United States District Court, D. Arizona
G. CAMPBELL, SENIOR UNITED STATES DISTRICT JUDGE
Loren McReynolds asks the Court to release him until the
resolution of this case. His motion is presented either as a
review of Judge Burns' detention order under 18 U.S.C.
§ 3145(b), or as a renewed motion for release. Doc. 50.
The Court will deny the motion.
is charged with two counts of being a felon in possession of
a firearm, two counts of structuring financial transactions
to evade reporting requirements, four Lacey Act counts, and
two violations of the Wild and Free-Roaming Horses and Burro
Act. Doc. 1. One Lacey Act count and the two Wild and
Free-Roaming Horses and Burro Act counts are misdemeanors,
and the remaining seven counts are Class C and D felonies,
the most serious of which carry potential guideline sentences
of several years and maximum statutory sentences of 10 years.
Burns detained Defendant as a danger to the community. Doc.
31. She also found him to be a flight risk, but concluded
that there were conditions of release that would assure his
appearance at trial. Id. Judge McDonald previously
had detained Defendant as a flight risk and danger, but Judge
Burns agreed to rehear the issue after newly appointed
counsel asserted that Defendant's first attorney had a
conflict of interest. Docs. 16, 27.
Timeliness of Motion.
concedes that his motion is untimely under Federal Rule of
Criminal Procedure 59(a), which requires objections to a
magistrate judge's decision within 14 days. His motion
was filed seven months after Judge Burns' decision. The
Court nonetheless retains discretion to review an untimely
objection, United States v. Tooze, 236 F.R.D. 442,
446 (D. Ariz. 2006), and will exercise its discretion to
review the decision in this case.
Court reviews the detention decision de novo.
See United States v. Koenig, 912 F.2d 1190, 1192-93
(9th Cir. 1990). The Court must “review the evidence
before the magistrate” and any additional evidence
submitted by the parties “and make its own independent
determination whether the magistrate's findings are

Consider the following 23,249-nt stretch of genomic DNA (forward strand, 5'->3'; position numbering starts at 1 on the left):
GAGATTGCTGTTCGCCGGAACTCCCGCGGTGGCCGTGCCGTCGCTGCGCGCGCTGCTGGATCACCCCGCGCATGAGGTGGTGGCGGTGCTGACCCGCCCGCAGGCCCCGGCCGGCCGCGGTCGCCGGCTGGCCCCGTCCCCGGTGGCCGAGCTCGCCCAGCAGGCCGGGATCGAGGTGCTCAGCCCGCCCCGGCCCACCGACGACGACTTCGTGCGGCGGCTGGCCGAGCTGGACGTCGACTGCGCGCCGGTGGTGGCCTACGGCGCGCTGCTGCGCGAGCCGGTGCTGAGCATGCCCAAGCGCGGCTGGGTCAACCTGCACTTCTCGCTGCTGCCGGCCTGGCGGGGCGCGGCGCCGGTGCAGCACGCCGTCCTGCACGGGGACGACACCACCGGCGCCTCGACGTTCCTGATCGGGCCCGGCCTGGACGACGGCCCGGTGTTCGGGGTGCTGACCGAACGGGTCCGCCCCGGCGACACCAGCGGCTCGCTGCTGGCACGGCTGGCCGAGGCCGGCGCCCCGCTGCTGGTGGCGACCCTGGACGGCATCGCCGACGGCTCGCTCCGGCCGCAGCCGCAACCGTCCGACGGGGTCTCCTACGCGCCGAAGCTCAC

correct, with no deference.” Id. at 1193. The
Court is not required to hold a new evidentiary hearing, and
in this case concludes that the parties' briefing
provides a sufficient basis for de novo review.
See United States v. Raddatz, 447 U.S. 667, 673-76
government contends that Judge Burns did not err in deciding
that Defendant should be detained as a danger to the
community. The government must prove that he is a danger by
clear and convincing evidence. 18 U.S.C. § 3142(f).
Clear and convincing evidence is proof that a factual
contention is “highly probable.” Colorado v.
New Mexico, 467 U.S. 310, 316 (1984).
Defendant Will Be Detained as a Danger to the
Bail Reform Act identifies four general factors to consider
in deciding whether a defendant should be detained: the
nature and circumstances of the offense charged, the weight
of the evidence, the history and characteristics of the
defendant, and the nature and seriousness of the danger to
the community. 18 U.S.C. § 3142(g).
Nature and Circumstances of the Offenses.
indictment charges criminal conduct stretching over a
four-year period, from early 2013 to September 2017. Doc. 1.
The most serious charges are felon in possession of a
firearm. As will be discussed below, Defendant has several
previous felonies. He is now charged with possessing a
firearm on two separate occasions in 2016 and 2017. Doc. 1 at
2. The government's evidence suggests that Defendant
arranged for his girlfriend to purchase a rifle and then used
the rifle during the guided hunting trips at issue in this
is also accused of structuring financial transactions to
avoid federal reporting requirements. The government's
evidence suggests that Defendant made numerous deposits and
withdrawals of just under $10, 000 to avoid federal reporting
obligations. When asked by a bank teller why he was ...